Current approaches to enforce fine-grained access control on confidential data hosted in the cloud are based on fine-grained encryption of the data. Under such approaches, data owners are in charge of encrypting the data before uploading them on the cloud and re-encrypting the data whenever user credentials change. Data owners thus incur high communication and computation costs. A better approach should delegate the enforcement offline-grained access control to the cloud, so to minimize the overhead at the data owners, while assuring data confidentiality from the cloud. We propose an approach, based on two layers of encryption that addresses such requirement.
Under our approach, the data owner performs a coarse-grained encryption, whereas the cloud performs a fine-grained encryption on top of the owner encrypted data. A challenging issue is how to decompose access control policies (ACPs) such that the two layer encryption can be performed. We show that this problem is NP-complete and propose novel optimization algorithms. We utilize an efficient group key management scheme that supports expressive ACPs. Our system assures the confidentiality of the data and preserves the privacy of users from the cloud while delegating most of the access control enforcement to the cloud.
Many organizations have today ACPs regulating which users can access which data; these ACPs are often expressed in terms of the properties of the users, referred to as identity attributes, using access control languages such as XACML. Such an approach, referred to as attribute based access control (ABAC), supports fine-grained access control which is crucial for high-assurance data security and privacy. Supporting ABAC over encrypted data is a critical requirement in order to utilize cloud storage services for selective data sharing among different users.
Notice that often user identity attributes encode private information and should thus is strongly protected from the cloud, very much as the data themselves.
Approaches based on encryption have been proposed for fine-grained access control over encrypted data. Those approaches group data items based on ACPs and encrypt each group with a different symmetric key. Users then are given only the keys for the data items they are allowed to access. Extensions to reduce the number of keys that need to be distributed to the users have been proposed exploiting hierarchical and other relationships among data items.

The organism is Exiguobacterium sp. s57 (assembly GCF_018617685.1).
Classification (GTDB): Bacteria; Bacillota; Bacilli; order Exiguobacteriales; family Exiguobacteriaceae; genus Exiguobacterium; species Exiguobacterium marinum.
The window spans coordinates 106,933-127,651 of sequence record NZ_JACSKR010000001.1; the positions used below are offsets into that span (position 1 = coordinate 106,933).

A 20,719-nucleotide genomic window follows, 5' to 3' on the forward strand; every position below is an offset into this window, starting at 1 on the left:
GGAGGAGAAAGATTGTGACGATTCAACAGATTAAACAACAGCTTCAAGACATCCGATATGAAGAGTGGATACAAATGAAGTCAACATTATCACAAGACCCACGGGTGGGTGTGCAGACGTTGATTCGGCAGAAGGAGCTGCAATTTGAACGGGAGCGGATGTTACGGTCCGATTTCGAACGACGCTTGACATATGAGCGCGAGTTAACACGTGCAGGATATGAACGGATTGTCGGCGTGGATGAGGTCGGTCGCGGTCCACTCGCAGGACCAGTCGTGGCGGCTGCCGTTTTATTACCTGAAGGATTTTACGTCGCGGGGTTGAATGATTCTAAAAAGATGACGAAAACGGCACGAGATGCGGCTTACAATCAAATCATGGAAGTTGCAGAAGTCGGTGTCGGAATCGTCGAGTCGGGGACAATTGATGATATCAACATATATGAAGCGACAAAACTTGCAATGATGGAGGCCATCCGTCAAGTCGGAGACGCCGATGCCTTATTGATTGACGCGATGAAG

In this paper, we propose a new approach to address this shortcoming. The approach is based on two layers of encryption applied to each data item uploaded to the cloud. Under this approach, referred to as two layer encryption (TLE), the data owner performs a coarse grained encryption over the data in order to assure the confidentiality of the data from the cloud. Then the cloud performs fine grained encryption over the encrypted data provided by the data owner based on the ACPs provided by the data owner. It should be noted that the idea of two layer encryption is not new. However, the way we perform coarse and fine grained encryption is novel and provides a better solution than existing solutions based on two layers of encryption.
We elaborate in details on the differences between our approach and existing solutions in the related work section. A challenging issue in the TLE approach is how to decompose the ACPs so that fine-grained ABAC enforcement can be delegated to the cloud while at the same time the privacy of the identity attributes of the users and confidentiality of the data are assured. In order to delegate as much access control enforcement as possible to the cloud, one needs to decompose the ACPs such that the data owner manages minimum number of attribute conditions in those ACPs that assures the confidentiality of data from the cloud.
Each ACP should be decomposed to two sub ACPs such that the conjunction of the two sub ACPs result in the original ACP. The two layer encryption should be performed such that the data owner first encrypts the data based on one set of sub ACPs and the cloud re-encrypts the encrypted data using the other set of ACPs. The two encryptions together enforce the ACP as users should perform two decryptions to access the data.
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